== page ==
- The Washington Times - Thursday, July 4, 2002

NEW YORK (AP) A former Securities and Exchange Commission chairman was appointed court monitor of WorldCom Inc. yesterday to ensure documents aren't destroyed and executives don't receive outsize payouts from the faltering communications giant.
U.S. District Judge Jed Rakoff in Manhattan selected Richard Breeden, who headed the SEC from 1989 to1993, to act as the court-appointed monitor in the SEC's civil fraud suit against WorldCom for accounting improprieties.
WorldCom is struggling to avoid bankruptcy since announcing last week that it improperly accounted for nearly $4 billion in expenses, which inflated its financial results.
Meanwhile, the Justice Department has begun a preliminary investigation of the company, according to a department official who spoke on the condition of anonymity. Such a probe would look for any evidence of criminal wrongdoing by WorldCom executives.
Judge Rakoff selected Mr. Breeden for the high-profile position from a pool of three candidates submitted by lawyers for both sides. The other candidates were not named in court. Judge Rakoff also set a tentative trial date in the SEC action for March 21.
"I want a hands-on monitor who will report what's going on [and] … feel free to look into every nook and cranny to fulfill his function," Judge Rakoff said.
Mr. Breeden, who currently runs a company that tries to rescue failing firms, will be paid $800 an hour for his WorldCom work, the judge said.
His chief duties will be to prevent any destruction of company documents and make sure employees especially top executives aren't given massive payouts while the firm struggles to stay afloat. Both were volatile issues in the collapse of energy trader Enron Corp., which paid out millions in last-minute bonuses to executives before filing for bankruptcy last December. Arthur Andersen LLP, which was both Enron and WorldCom's auditor, was recently convicted of one count of obstruction of justice for destroying documents to related to its work for Enron.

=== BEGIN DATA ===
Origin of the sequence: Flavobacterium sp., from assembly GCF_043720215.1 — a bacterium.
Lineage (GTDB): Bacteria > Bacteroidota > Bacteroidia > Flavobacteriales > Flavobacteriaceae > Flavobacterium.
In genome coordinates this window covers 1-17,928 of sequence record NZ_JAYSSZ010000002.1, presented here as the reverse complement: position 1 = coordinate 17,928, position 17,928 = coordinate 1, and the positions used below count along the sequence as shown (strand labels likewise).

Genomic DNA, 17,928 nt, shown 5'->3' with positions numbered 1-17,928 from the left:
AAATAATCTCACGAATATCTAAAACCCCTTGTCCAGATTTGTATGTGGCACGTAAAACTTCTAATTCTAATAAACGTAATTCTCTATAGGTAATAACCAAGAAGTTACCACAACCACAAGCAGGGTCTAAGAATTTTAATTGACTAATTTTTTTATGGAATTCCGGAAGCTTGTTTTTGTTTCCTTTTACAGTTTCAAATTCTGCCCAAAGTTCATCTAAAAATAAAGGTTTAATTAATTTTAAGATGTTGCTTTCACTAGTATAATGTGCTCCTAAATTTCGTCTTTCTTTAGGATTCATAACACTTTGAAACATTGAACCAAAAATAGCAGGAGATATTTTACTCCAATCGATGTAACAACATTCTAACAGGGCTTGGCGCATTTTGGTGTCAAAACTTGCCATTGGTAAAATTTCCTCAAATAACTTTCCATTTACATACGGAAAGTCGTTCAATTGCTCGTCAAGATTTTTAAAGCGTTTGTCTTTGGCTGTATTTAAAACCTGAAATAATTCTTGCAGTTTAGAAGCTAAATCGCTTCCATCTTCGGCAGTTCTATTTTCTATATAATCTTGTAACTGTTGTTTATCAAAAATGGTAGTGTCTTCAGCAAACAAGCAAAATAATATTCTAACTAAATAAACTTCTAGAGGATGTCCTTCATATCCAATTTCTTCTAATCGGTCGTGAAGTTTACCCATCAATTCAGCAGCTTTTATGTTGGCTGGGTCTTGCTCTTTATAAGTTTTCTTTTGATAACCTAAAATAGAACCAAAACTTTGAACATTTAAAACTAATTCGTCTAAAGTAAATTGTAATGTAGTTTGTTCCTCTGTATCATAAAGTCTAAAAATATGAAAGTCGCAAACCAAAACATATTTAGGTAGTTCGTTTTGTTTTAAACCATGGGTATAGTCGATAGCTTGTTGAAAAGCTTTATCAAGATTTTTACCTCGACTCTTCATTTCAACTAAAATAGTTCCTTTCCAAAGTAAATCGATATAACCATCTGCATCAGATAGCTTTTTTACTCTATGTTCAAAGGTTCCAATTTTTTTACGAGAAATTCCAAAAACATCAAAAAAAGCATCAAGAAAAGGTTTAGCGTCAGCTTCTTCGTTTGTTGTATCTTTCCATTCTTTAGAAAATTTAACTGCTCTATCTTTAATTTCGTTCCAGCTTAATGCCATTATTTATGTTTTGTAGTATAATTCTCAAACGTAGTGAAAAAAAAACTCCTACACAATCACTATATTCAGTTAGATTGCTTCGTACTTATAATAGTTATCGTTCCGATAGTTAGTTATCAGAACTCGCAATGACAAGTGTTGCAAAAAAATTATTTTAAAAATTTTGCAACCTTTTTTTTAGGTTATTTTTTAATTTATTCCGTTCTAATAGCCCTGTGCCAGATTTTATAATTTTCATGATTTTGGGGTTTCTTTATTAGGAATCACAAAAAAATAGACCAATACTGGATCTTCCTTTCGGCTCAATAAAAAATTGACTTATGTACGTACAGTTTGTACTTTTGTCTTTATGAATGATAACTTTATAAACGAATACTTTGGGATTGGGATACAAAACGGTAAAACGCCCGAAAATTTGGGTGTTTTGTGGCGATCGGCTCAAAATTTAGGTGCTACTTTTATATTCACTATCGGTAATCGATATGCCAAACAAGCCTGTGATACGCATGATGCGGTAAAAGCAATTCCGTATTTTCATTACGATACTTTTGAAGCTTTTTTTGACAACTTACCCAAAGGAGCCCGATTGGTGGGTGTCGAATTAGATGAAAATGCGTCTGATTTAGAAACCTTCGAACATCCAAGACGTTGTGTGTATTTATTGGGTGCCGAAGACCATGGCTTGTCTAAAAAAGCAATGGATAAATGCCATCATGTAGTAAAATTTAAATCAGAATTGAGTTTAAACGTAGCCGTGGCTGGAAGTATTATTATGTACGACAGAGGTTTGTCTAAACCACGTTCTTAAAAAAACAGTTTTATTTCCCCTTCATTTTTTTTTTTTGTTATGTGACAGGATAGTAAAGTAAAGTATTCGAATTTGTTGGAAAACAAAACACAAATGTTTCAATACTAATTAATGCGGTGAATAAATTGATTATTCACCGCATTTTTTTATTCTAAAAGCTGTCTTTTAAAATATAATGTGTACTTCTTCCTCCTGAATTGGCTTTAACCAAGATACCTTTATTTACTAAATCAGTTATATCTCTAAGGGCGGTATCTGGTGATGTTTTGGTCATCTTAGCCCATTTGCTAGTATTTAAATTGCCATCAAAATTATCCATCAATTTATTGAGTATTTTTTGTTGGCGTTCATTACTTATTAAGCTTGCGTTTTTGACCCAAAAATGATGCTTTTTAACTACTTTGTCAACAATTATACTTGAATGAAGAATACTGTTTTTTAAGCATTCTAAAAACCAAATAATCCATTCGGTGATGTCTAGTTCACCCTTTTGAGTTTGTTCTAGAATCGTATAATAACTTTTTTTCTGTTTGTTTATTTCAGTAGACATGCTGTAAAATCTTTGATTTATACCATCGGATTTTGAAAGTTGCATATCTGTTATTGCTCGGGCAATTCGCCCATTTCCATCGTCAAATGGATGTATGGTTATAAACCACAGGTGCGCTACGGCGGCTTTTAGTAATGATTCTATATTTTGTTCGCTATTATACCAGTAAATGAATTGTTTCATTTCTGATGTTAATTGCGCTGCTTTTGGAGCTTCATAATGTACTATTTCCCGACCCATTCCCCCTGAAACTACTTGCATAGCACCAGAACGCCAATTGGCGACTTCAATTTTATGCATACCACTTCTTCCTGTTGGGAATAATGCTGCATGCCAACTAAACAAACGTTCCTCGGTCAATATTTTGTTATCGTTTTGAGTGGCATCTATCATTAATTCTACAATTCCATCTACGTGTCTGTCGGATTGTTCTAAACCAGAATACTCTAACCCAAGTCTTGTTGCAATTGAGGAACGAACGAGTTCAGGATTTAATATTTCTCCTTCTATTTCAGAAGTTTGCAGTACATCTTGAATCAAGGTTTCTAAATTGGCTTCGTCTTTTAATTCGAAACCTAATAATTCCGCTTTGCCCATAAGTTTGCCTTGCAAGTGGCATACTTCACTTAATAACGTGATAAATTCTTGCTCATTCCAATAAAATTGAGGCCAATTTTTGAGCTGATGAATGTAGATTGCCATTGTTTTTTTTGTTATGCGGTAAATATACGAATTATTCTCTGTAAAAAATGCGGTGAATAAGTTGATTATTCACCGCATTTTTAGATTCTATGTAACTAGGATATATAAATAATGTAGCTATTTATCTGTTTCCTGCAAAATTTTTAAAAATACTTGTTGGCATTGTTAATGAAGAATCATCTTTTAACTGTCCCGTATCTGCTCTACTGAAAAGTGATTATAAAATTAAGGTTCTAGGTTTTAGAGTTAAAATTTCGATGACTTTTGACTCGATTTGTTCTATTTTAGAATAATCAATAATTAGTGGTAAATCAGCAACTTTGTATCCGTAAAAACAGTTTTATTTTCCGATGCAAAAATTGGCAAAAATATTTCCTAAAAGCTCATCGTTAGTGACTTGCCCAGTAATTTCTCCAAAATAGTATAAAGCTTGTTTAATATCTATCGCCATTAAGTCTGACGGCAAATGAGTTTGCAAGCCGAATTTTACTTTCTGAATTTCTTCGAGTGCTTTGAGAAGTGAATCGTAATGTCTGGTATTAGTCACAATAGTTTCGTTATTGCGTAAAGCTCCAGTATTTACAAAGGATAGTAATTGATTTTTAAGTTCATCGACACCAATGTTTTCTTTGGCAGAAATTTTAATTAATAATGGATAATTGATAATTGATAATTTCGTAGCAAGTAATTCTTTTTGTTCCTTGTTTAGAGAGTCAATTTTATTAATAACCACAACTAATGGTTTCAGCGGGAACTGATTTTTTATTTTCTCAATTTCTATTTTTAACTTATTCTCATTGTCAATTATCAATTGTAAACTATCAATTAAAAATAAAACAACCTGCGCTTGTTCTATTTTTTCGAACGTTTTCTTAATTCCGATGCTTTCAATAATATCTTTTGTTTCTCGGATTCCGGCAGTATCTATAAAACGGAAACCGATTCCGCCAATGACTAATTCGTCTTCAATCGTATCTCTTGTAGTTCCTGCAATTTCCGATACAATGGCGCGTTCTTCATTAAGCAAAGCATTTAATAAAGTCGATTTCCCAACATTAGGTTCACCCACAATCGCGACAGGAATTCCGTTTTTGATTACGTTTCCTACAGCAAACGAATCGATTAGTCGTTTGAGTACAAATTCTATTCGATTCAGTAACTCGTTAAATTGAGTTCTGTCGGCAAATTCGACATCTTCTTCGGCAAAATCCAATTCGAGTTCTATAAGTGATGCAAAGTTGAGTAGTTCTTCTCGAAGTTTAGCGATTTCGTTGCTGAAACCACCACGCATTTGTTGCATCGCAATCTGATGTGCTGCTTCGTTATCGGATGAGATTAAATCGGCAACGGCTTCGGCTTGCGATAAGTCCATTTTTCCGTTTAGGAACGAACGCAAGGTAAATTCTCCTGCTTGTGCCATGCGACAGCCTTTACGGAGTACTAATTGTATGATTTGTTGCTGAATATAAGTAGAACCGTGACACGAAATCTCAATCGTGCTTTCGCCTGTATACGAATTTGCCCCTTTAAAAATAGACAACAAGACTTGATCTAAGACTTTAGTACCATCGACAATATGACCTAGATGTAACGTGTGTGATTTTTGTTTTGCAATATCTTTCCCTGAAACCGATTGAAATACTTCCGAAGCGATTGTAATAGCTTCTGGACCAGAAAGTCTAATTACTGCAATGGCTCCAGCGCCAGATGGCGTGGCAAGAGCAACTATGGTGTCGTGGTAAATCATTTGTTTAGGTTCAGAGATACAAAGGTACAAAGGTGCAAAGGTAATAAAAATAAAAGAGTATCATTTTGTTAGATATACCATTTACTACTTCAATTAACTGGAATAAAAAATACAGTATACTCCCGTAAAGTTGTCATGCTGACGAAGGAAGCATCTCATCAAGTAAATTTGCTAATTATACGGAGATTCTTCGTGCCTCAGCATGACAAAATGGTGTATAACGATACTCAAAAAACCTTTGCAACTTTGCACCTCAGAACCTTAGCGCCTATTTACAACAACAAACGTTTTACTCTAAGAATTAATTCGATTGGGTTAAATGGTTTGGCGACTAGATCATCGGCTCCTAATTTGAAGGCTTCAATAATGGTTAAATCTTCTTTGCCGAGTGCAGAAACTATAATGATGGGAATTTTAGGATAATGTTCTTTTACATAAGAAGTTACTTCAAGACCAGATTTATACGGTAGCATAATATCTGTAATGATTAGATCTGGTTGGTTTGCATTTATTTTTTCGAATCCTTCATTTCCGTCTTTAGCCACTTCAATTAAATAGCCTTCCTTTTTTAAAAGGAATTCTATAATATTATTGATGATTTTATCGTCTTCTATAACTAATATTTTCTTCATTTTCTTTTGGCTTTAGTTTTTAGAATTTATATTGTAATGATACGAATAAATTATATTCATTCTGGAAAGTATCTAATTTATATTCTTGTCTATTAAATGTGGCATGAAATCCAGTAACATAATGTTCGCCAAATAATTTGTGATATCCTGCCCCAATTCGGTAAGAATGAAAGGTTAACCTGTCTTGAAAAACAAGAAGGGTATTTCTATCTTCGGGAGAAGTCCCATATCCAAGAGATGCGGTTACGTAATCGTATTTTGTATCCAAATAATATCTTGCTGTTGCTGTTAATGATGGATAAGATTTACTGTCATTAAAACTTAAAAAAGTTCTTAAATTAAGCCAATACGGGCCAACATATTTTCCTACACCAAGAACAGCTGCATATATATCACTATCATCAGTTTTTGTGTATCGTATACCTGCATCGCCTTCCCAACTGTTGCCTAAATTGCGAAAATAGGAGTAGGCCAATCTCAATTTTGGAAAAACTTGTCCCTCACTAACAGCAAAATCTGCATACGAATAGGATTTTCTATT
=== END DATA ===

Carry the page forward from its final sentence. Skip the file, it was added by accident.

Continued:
"I'm not there to replace company management," said Mr. Breeden. "I'm there to be the eyes and ears of the court."
Before he can assume the job, Mr. Breeden must sell roughly 6,000 shares he owns in WorldCom, which have become virtually worthless, closing at 22 cents yesterday on the Nasdaq Stock Market. The shares had traded as high as $16 in the past 12 months.
WorldCom's troubles have prompted an unsolicited $5 billion bid to buy its MCI long-distance business, the nation's No. 2 carrier behind AT&T;, and major Internet assets.
The bid Tuesday came from IDT Corp., a much smaller provider of long-distance and other communications services and the parent company of Net2Phone, an Internet-based telephone service.
WorldCom spokesman Brad Burns said yesterday that the company would "consider any serious offers, but it's highly unlikely that we would consider selling our core assets such as MCI."
WorldCom paid $37 billion in 1998 for MCI.
Drake Johnstone, an analyst with Davenport & Co. in Richmond, said considering that WorldCom defaulted on $4.25 billion in bank loans this week, he's not sure the company is in a position to negotiate such a deal.
"I think the bankers are driving the bus right now," Mr. Johnstone said.


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